Mr. Chair, I would say that the complexities are enormous. They are very different depending on what community you are working in. It could be about where the community is located in terms of the ability to even construct a long-term facility on the type of land that may be present in the community. I know that has been a challenge.
    There is sometimes a challenge around the remoteness of some of these communities where building seasons are shortened by the fact that they're in the north or in rural parts of the country. Once built, at times there are capacity challenges in communities in order to make sure that trained operators have the right supports in place to maintain these systems. There is—
    I'm sorry. Just as a side question, you said about half of the remaining advisories are still to be determined in terms of timeline. When do you think we're going to have a better idea of when the 17 are going to be lifted?
    That's a great question. It's a question we ask ourselves a lot. I may turn to Nelson just to talk a little bit about our work with the communities.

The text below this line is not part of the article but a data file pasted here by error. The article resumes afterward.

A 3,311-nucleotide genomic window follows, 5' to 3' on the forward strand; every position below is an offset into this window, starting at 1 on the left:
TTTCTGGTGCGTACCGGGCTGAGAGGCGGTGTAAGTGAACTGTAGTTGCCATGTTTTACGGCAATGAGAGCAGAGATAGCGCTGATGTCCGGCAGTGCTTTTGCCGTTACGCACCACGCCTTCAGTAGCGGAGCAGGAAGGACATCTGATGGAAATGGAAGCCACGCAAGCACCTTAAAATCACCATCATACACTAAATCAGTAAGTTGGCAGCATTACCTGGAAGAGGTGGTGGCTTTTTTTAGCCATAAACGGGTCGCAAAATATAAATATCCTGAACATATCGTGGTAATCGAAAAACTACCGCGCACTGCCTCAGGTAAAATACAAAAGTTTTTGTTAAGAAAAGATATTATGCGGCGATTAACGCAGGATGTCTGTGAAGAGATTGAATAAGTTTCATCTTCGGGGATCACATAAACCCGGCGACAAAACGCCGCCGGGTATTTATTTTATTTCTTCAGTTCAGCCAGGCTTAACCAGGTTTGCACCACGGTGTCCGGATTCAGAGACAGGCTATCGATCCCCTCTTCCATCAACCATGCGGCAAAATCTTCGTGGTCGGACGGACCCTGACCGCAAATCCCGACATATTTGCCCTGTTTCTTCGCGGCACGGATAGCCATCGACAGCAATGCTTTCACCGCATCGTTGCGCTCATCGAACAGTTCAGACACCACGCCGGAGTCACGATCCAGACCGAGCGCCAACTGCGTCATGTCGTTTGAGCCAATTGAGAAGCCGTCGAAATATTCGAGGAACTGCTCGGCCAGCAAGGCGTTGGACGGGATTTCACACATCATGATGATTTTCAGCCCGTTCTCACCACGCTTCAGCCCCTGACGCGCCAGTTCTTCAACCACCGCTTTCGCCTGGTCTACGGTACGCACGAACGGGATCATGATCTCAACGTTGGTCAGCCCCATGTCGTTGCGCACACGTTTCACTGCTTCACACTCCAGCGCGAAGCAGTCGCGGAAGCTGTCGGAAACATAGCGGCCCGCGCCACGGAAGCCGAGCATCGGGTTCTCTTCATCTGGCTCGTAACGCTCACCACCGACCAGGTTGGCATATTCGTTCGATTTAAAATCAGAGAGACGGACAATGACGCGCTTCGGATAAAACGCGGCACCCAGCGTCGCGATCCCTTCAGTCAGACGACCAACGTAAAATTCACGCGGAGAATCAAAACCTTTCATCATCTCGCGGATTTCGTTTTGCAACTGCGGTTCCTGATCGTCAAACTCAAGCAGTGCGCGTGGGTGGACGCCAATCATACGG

You are correct. We are expecting that 45% to be lifted by December and some in June and July.
    We're not expecting this to be lifted, say, next year?
    We are projecting at least one for next year, but we want to work with the others to try to see what can be done.
    If you have a better idea, you can submit it later.
    My last question—
    No, I'm afraid your time is up. I'm sorry.


    Ms. Sinclair‑Desgagné now has the floor for two and a half minutes.
    Thank you very much, Mr. Chair.
    I'd like to begin by saying that I support what my NDP colleague said. The fact that delays have become the norm feeds into the cynicism of the departments and the distrust of first nations communities have of the federal government. I find this really unfortunate.